Compassion when a coworker’s parent dies
I found a blooming azalea ‘Promise’ at my mother-in-law’s memorial service several weeks ago. It was from my coworkers. Del’s mother-in-law died while we were at the ACE conference; he left to go directly to Muscatine. And Dennis, our coworker from Utah who worked a sabbatical with us, also left the conference to go to St. Louis. We coworkers sent memorial donations.
In times of family illness, deaths and other life tragedies, coworkers and friends become family…at least here in Iowa. Compassion…empathy…friendship…thinking of you…civility.
Dennis sent this tribute about his mother’s last seven hours. I print it with his permission.
Unless you are in close contact you can’t really hear a person’s heartbeat.
But breathing; you can hear that from a spouse, your dog or a snoring neighbor. Breathing is rhythm and heartbeats are percussion.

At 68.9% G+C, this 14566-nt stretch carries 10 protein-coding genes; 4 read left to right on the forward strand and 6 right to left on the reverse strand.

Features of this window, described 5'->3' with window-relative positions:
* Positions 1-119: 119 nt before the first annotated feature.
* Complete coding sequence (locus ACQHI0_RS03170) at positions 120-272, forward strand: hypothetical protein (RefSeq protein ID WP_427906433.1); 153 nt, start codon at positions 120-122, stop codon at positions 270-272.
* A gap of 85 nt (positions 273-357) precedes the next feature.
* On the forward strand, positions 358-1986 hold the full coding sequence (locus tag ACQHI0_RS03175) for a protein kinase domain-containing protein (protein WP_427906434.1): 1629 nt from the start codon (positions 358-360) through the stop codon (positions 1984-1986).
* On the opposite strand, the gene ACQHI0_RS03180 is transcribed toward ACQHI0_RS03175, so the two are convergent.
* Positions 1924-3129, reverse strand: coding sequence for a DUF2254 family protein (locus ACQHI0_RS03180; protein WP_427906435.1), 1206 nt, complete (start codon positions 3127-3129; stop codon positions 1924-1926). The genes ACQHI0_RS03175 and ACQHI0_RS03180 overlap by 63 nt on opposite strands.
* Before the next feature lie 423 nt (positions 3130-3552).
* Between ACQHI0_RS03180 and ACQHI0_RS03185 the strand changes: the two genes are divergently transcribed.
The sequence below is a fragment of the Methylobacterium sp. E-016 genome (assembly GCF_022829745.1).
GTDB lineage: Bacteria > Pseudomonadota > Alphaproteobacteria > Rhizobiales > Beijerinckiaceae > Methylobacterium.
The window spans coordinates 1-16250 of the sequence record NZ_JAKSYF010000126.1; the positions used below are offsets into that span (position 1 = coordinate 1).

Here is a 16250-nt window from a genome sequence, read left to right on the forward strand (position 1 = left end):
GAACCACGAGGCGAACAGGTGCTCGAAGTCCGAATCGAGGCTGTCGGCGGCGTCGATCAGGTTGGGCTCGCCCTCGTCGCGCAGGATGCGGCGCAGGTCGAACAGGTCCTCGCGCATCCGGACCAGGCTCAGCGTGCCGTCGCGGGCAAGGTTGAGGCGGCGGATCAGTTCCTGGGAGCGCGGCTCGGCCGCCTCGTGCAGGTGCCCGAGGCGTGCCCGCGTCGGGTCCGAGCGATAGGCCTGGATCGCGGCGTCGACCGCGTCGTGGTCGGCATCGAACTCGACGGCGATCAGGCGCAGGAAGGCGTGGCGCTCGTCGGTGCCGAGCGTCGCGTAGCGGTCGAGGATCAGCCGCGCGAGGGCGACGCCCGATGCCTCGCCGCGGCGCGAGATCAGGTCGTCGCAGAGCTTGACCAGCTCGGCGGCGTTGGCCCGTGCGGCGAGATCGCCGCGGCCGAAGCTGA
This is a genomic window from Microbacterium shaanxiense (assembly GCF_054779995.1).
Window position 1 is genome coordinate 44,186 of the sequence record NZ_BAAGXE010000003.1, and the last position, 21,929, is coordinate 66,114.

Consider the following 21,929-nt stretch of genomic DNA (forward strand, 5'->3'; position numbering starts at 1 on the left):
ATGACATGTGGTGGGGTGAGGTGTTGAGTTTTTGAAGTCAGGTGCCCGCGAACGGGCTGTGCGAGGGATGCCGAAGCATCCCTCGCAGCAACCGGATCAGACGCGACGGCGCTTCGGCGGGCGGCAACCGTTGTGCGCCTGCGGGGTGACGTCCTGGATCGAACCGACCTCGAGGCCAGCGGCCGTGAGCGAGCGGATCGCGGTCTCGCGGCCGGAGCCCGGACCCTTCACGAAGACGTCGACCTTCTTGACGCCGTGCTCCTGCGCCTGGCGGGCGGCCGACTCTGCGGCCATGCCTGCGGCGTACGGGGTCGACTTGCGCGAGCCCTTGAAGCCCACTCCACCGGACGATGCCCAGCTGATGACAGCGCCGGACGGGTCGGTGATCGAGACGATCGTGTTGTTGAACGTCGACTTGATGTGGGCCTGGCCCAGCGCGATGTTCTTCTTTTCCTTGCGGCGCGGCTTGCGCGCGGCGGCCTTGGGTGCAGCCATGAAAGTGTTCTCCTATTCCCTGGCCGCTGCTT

When my mother was in Intensive Care I could see and hear all the beeps and blinks of her monitors but her breathing was almost drowned out.
When they decided there was nothing more they could do to improve her condition, they moved her to “comfort measures.” Not really a hospice, but a private room with no instrumentation and lights you could turn off.
By this time mom was only a shell. She was unresponsive to touch or sound. I don’t like the term “brain dead” but she was unaware.
At first her breathing was loud and labored and I cowered in the corner of the room checking my email and looking at baseball scores to try to distract myself from the sound of fighting death. Then it turned to almost snoring but still unbearably loud. I just wanted it to stop, I wanted to go home and have someone tell me when it was over.
But ever so gradually the volume went down to that of a contented nap, to that of a snoozing dog, to that of a sleeping child….until it became so faint that I had to move closer to hear for sure… until it became so faint I could tell only by looking at her mouth…. so much fainter… so faint, so faint… so…..
There weren’t any last words, no dimming of the glow in her eyes, no grip left in her hands; just breathing; letting me know she was going peacefully.
--Dennis Hinkamp, June 15, 2008